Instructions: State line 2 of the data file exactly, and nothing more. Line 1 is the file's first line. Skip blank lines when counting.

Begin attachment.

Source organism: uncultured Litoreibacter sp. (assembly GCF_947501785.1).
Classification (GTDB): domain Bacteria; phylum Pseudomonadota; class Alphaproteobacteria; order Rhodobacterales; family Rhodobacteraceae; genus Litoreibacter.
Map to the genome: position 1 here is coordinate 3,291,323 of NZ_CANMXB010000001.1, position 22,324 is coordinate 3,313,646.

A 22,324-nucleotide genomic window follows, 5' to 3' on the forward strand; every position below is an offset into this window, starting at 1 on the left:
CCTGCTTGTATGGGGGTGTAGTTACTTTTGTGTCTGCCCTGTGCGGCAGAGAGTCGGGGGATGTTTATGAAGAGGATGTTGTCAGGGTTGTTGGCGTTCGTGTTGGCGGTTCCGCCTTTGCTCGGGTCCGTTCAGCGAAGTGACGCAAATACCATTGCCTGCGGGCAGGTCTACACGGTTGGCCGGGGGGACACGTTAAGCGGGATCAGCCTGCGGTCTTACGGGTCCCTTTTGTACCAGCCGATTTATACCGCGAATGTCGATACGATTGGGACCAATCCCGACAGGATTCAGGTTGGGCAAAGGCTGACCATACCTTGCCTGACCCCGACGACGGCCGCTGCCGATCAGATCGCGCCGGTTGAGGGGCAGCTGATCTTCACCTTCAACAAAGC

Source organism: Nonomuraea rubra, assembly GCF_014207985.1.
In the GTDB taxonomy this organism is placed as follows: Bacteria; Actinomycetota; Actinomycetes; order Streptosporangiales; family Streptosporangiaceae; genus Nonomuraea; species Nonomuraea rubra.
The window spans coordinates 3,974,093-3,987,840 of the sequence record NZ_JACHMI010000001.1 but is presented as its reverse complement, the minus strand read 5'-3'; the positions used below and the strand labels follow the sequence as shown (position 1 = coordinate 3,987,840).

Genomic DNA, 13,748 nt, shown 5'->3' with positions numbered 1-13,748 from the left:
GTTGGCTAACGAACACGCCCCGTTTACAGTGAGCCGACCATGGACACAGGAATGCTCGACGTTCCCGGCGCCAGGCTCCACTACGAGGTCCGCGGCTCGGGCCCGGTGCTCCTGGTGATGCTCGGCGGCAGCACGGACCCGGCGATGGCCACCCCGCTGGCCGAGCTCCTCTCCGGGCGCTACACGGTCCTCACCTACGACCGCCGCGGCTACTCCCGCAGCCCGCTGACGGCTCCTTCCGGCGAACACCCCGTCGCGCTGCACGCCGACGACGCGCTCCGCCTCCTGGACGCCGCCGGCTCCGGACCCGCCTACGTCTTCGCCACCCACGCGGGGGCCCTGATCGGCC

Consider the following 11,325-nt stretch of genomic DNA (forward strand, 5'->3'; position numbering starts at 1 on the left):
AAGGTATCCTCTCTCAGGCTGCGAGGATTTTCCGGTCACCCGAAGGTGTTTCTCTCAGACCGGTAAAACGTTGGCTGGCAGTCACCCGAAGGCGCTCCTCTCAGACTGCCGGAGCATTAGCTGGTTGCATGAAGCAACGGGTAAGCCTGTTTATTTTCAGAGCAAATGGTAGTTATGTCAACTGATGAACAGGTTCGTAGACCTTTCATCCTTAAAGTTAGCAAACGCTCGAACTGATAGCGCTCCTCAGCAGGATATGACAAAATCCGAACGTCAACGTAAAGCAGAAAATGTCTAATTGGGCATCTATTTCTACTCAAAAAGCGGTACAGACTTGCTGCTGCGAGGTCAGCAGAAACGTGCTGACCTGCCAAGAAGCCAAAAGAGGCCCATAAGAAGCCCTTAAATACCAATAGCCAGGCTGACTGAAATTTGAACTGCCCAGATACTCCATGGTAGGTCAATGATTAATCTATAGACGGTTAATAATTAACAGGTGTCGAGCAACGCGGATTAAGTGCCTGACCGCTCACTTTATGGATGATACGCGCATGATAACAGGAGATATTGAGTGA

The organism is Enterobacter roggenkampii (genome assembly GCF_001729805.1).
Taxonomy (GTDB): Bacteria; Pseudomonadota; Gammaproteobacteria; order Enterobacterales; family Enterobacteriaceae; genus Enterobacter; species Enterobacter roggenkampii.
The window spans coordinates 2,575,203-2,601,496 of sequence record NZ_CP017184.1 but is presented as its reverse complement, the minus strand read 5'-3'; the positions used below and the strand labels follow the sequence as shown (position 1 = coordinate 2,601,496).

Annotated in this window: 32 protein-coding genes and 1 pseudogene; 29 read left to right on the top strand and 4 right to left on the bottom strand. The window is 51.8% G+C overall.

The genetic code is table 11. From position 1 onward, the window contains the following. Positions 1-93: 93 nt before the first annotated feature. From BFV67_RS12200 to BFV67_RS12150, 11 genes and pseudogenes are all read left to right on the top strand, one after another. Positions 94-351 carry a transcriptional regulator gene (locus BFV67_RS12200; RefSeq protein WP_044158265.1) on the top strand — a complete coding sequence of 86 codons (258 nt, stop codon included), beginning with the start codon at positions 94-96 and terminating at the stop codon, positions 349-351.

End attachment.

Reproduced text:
Classification (GTDB): domain Bacteria; phylum Pseudomonadota; class Alphaproteobacteria; order Rhodobacterales; family Rhodobacteraceae; genus Litoreibacter.